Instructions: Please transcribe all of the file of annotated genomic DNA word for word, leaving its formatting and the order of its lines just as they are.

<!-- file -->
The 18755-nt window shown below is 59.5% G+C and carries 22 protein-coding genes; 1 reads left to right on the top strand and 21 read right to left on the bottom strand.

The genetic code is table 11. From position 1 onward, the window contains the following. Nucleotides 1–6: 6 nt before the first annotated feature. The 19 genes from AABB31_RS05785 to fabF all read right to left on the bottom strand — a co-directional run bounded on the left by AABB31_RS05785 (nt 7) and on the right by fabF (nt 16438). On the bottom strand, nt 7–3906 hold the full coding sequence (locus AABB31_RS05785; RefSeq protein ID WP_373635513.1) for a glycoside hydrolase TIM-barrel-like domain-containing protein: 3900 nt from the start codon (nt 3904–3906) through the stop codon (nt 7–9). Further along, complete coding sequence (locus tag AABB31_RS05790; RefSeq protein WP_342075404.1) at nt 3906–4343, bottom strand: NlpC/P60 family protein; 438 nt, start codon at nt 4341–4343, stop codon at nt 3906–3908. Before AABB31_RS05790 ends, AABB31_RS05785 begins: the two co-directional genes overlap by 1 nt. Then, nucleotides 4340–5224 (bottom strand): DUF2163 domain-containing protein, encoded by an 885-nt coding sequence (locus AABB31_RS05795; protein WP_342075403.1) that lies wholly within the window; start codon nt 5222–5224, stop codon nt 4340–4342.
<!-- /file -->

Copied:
The 18755-nt window shown below is 59.5% G+C and carries 22 protein-coding genes; 1 reads left to right on the top strand and 21 read right to left on the bottom strand.

The genetic code is table 11. From position 1 onward, the window contains the following. Nucleotides 1–6: 6 nt before the first annotated feature. The 19 genes from AABB31_RS05785 to fabF all read right to left on the bottom strand — a co-directional run bounded on the left by AABB31_RS05785 (nt 7) and on the right by fabF (nt 16438). On the bottom strand, nt 7–3906 hold the full coding sequence (locus AABB31_RS05785; RefSeq protein ID WP_373635513.1) for a glycoside hydrolase TIM-barrel-like domain-containing protein: 3900 nt from the start codon (nt 3904–3906) through the stop codon (nt 7–9). Further along, complete coding sequence (locus tag AABB31_RS05790; RefSeq protein WP_342075404.1) at nt 3906–4343, bottom strand: NlpC/P60 family protein; 438 nt, start codon at nt 4341–4343, stop codon at nt 3906–3908. Before AABB31_RS05790 ends, AABB31_RS05785 begins: the two co-directional genes overlap by 1 nt. Then, nucleotides 4340–5224 (bottom strand): DUF2163 domain-containing protein, encoded by an 885-nt coding sequence (locus AABB31_RS05795; protein WP_342075403.1) that lies wholly within the window; start codon nt 5222–5224, stop codon nt 4340–4342.